Mugabes in gilded cage

Forlorn Mugabe laments life in his gilded cage

The Times (UK) by Aislinn Laing, Harare

March 17 2018, 12:01am, The Times

Mr Mugabe bemoaned his isolation and was delighted to have visitors AISLINN LAING/THE TIMES

Grace Mugabe handed out homemade pizza and juice at the opulent home she shares with her husband in Harare. Wearing a brown and pink floral dress, she smiled and talked easily, concerned for her guests’ welfare as we waited for her husband to grant a rare interview to a small group of journalists.

Few could have imagined a day when the Mugabes would invite foreign media into their home to call for respect for democracy. The family dog was shooed away affectionately before we were ushered into the library.

Mr Mugabe, 94, sitting behind a large walnut desk, seemed delighted to have visitors. He said that he felt “isolated”, adding mournfully: “I am glad that you have come.”


Mr Mugabe’s libarary includes an apparently unread copy of Tony Blair’s autobiography and Unpeople, a radical critique of Mr Blair’s foreign policy AISLINN LAING/THE TIMES

He is clearly missing the political life of which he was at the centre until the army intervened in November to end 37 years of his rule. In the past he has described British reporters as “bloody idiots”, intimidated opponents to win elections and bankrupted the country. Now he says that he would be willing to “assist” Emmerson Mnangagwa in guiding Zimbabwe to democracy.

His wife seemed keen to set her own record straight after decades of being called “Gucci Grace”. She asked not be quoted or photographed but said that she never intended to take the presidency. “They sent 40,000 soldiers after one woman,” she scoffed. “Am I that dangerous?”

The “Blue Roof” mansion is surrounded by tall walls, an electric fence and 44 acres. Wealth is evident at every turn: topiary hedging, a large lake and an infinity pool. In the entrance portico stuffed lions jostle with stone statues and carvings. Every light is a gold-encrusted chandelier and every desk is adorned with objets d’art.

It is like a gilded cage. The Mugabes draw their curtains to hide from the binoculars of military intelligence officers trained on them. There is a pall of gloom over Mr Mugabe’s face and Mrs Mugabe’s eyes dart nervously; she appears to have lost weight.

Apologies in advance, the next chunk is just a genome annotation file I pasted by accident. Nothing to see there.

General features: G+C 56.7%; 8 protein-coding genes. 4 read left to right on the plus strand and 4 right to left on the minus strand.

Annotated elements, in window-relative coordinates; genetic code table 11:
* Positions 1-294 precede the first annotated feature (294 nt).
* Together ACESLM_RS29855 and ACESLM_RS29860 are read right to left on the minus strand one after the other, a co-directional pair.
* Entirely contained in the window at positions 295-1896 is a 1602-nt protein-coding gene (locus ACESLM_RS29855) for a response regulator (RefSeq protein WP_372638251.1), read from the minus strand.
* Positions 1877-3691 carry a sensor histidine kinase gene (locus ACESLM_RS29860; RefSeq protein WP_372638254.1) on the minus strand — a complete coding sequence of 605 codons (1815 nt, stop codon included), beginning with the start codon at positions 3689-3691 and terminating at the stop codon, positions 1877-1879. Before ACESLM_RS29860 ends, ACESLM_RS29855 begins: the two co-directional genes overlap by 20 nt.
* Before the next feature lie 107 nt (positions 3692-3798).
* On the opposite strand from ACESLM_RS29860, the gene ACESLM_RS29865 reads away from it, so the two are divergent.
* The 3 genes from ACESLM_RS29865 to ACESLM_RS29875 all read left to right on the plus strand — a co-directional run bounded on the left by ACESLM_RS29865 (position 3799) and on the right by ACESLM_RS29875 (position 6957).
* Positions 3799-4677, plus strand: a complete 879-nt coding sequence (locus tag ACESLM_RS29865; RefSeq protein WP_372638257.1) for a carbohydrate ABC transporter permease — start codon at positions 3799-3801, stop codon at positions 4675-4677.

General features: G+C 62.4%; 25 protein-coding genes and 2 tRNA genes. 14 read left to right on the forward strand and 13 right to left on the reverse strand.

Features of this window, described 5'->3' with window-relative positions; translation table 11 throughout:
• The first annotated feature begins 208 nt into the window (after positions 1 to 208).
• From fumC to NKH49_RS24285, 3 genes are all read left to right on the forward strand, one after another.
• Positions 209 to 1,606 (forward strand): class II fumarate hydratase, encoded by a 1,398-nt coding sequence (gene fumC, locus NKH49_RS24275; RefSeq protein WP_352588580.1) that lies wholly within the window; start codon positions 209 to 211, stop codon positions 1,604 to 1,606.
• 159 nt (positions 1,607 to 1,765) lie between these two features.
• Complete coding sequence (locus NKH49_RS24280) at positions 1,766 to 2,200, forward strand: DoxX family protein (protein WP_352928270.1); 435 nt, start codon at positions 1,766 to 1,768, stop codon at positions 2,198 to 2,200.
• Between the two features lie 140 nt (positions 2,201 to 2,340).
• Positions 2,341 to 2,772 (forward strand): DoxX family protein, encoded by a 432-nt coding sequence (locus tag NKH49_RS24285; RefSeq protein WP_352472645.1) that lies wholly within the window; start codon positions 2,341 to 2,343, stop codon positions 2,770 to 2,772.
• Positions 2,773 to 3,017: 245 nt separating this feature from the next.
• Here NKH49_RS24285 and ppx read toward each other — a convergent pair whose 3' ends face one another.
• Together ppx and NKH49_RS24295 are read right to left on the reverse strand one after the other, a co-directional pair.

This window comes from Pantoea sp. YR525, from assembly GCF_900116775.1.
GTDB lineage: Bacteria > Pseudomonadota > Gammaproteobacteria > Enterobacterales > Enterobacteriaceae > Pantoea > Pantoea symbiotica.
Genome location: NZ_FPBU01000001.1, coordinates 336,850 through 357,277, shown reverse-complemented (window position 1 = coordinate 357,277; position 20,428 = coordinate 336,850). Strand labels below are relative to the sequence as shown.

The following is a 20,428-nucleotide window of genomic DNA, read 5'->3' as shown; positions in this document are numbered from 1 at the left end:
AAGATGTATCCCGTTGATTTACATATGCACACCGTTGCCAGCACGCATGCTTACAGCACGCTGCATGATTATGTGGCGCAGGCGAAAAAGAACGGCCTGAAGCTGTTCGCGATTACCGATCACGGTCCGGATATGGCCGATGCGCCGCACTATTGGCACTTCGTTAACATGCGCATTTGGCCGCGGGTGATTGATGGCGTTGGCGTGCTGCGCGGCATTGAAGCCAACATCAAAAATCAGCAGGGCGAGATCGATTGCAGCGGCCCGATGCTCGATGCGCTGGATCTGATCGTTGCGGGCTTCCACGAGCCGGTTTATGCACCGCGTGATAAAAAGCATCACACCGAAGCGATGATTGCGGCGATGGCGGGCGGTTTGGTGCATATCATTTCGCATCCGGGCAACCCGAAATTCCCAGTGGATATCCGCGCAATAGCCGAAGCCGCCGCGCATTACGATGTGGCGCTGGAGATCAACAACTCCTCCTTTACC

Getting to the interview involved a high-speed journey in a Landcruiser to shake off any tails, with Mrs Mugabe issuing instructions to the driver by carphone. We were told to duck to avoid the soldiers at the gate, who were expecting a group of architects. “I’m taking a risk, smuggling you in,” Mrs Mugabe said. An aide added: “The soldiers could come any minute.”

The Mugabes were given 19 full-time staff as part of their retirement package, including at least six bodyguards, three housekeepers, two gardeners, two waiters, two cooks and two laundry workers. However, the staff were rounded up this week after Mr Mugabe launched a party to rival the ruling Zanu-PF. Mrs Mugabe’s adopted son drove the Landcruiser, her sister served the drinks and she herself acted as media handler.

In his library, Mr Mugabe said that his successor was “illegal and illegitimate”, having won power “not through politics but through the gun”.

“People must be chosen in the proper way. I am willing to discuss and assist in that process but I must be properly invited for that discussion,” he said.

He outlined his liberation struggle, the comrades in arms now long departed and his appreciation for Margaret Thatcher. On a bookshelf, jostling with Brideshead Revisited and The Idiot’s Guide to Learning Latin, was Tony Blair’s autobiography A Journey. Mr Mugabe blamed him for reneging on the land compensation deal agreed with Thatcher which he says led to violent farm seizures, sanctions and Zimbabwe’s economic implosion.

Regrets? He has none, except for the way he was made to leave. “The way I was forced to quit was unpalatable. A better way could have been found. Our people had not experienced such an environment before, we had prided ourselves on being very democratic.”

Mr Mnangagwa’s office has rejected Mr Mugabe’s offer to play a future role, saying the nation has moved on. “Our focus shall remain on preparing for free, fair and credible elections,” it said.